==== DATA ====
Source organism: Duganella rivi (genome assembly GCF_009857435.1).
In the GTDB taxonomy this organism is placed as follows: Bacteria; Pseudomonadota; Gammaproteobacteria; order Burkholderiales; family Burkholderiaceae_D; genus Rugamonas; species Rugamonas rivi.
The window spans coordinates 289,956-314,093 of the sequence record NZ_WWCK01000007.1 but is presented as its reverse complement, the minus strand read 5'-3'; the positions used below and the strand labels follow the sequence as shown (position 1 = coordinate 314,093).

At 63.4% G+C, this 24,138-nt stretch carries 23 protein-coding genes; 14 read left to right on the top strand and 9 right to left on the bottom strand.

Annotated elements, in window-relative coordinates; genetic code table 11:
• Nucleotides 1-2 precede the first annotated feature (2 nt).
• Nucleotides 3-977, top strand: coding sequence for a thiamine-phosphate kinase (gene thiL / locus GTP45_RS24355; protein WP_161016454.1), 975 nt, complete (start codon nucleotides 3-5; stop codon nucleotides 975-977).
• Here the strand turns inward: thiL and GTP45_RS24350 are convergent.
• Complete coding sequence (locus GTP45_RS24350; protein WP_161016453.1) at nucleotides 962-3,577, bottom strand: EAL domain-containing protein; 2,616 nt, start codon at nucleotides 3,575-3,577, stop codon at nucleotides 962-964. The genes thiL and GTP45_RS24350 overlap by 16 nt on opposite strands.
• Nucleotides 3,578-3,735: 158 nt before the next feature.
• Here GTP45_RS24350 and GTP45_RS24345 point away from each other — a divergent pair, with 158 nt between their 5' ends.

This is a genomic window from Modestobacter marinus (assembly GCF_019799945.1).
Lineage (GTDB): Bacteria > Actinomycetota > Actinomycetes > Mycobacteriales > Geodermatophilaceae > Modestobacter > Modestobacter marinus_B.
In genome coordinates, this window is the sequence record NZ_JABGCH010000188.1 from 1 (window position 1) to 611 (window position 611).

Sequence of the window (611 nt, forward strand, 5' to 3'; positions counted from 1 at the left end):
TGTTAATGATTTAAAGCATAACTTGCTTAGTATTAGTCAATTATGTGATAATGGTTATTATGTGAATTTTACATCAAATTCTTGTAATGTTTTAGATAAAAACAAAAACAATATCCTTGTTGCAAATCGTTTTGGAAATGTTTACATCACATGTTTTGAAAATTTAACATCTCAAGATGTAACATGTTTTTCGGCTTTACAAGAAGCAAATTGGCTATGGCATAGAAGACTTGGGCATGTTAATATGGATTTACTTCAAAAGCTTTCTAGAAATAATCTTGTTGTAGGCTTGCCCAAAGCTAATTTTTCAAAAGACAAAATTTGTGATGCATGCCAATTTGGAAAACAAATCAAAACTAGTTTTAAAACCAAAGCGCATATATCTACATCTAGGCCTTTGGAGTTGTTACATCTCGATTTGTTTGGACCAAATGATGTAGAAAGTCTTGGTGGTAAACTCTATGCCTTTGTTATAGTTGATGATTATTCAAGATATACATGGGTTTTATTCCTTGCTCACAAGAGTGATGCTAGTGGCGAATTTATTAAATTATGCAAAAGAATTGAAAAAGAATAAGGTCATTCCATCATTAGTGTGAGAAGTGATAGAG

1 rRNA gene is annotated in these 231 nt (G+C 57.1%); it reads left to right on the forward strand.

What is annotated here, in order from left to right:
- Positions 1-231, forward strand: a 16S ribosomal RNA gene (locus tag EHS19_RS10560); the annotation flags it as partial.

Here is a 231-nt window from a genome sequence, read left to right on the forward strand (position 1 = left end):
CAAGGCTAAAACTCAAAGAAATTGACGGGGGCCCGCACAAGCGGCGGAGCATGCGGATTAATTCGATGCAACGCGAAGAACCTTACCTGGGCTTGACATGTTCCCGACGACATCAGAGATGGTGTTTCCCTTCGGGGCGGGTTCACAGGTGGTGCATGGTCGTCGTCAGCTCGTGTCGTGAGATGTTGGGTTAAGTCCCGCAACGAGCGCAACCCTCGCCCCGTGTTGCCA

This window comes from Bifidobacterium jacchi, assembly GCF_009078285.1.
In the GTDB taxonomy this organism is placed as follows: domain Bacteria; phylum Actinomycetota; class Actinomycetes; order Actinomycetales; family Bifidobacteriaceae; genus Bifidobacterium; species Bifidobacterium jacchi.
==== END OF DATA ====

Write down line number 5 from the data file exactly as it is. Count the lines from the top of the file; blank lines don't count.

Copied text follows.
Annotated elements, in window-relative coordinates; genetic code table 11: